Between July and November 1917, in a small corner of Belgium, more than 500,000 men were killed or maimed, gassed or drowned - and many of the bodies were never found. The Ypres offensive represents the modern impression of the First World War: splintered trees, water-filled craters, muddy shell-holes. The climax was one of the worst battles of both world wars: Passchendaele. The village fell eventually, only for the whole offensive to be called off. But, as Nick Lloyd shows, tably through previously unexamined German documents, it put the Allies nearer to a major turning point in the war than we have ever imagined.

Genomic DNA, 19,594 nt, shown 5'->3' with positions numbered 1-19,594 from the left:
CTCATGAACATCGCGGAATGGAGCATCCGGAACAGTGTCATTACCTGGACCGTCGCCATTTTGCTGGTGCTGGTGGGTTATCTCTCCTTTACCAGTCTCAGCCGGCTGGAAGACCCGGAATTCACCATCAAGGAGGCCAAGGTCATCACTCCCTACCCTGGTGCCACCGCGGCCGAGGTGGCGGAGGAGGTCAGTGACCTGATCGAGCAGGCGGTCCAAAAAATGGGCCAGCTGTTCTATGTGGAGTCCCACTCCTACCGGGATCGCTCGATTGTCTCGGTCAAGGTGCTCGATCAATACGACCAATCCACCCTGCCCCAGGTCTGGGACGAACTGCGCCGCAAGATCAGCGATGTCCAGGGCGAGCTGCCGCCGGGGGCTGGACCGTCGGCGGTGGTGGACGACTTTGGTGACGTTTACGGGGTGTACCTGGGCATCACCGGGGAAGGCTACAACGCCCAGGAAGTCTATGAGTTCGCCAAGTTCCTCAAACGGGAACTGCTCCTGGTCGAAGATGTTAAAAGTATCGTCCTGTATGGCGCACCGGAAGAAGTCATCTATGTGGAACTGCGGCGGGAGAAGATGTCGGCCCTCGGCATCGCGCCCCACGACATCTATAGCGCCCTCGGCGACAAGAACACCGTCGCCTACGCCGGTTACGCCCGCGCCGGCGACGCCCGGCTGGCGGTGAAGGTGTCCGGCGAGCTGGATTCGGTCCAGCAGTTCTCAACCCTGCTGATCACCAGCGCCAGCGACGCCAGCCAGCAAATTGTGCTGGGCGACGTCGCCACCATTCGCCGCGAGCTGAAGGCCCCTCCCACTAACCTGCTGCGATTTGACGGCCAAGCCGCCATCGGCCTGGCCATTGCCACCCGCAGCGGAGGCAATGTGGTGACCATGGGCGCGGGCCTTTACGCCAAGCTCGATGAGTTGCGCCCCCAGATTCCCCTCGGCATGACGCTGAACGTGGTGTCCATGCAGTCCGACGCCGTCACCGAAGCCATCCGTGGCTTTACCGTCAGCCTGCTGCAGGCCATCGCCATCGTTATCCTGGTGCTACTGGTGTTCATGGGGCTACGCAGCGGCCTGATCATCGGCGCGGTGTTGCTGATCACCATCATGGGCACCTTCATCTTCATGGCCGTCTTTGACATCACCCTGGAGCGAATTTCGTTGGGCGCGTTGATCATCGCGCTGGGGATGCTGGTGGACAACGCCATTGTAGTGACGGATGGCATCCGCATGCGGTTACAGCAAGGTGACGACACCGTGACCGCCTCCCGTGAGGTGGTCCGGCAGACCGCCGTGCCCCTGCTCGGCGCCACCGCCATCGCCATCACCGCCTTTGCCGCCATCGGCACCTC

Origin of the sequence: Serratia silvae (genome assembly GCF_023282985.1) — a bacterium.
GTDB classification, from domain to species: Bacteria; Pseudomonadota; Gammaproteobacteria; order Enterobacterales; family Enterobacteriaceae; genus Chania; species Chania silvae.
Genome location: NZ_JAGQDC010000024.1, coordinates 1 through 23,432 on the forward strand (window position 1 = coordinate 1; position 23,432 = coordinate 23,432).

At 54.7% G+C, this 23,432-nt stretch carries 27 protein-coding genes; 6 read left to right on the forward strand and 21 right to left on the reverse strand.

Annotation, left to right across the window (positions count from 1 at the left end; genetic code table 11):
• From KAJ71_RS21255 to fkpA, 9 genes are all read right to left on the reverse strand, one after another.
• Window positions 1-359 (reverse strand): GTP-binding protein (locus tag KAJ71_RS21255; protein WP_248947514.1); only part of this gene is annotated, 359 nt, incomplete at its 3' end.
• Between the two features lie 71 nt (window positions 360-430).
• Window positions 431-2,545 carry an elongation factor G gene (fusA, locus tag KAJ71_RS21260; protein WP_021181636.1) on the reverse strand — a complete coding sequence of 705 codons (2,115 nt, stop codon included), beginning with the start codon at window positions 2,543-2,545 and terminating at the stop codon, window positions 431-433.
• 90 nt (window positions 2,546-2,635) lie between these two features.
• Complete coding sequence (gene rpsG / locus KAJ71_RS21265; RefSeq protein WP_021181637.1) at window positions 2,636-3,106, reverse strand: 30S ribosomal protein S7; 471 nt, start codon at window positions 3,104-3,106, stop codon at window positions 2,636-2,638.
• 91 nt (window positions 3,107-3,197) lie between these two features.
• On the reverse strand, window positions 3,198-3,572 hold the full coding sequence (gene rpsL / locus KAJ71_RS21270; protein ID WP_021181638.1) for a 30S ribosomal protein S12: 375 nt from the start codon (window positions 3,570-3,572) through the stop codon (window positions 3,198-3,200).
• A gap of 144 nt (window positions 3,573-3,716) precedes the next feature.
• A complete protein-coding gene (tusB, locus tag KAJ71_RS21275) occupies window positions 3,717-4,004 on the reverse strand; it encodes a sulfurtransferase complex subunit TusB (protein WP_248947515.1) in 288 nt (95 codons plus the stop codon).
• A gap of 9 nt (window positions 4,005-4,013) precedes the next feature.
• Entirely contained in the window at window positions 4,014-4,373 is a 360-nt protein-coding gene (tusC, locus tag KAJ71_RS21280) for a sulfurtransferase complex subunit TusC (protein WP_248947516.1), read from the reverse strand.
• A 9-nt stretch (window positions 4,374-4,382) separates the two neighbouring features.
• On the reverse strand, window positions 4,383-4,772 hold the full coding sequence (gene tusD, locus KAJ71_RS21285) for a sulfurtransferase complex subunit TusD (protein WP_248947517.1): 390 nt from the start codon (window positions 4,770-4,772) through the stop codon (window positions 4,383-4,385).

Nick Lloyd is Reader in Defence Studies at King's College London, and based at the Joint Services Command & Staff College near Swindon. He specializes in British military and imperial history in the era of the Great War and is the author of three books, Loos 1915 (2006), The Amritsar Massacre: The Untold Story of One Fateful Day (2011) and Hundred Days: The End of the Great War (2013).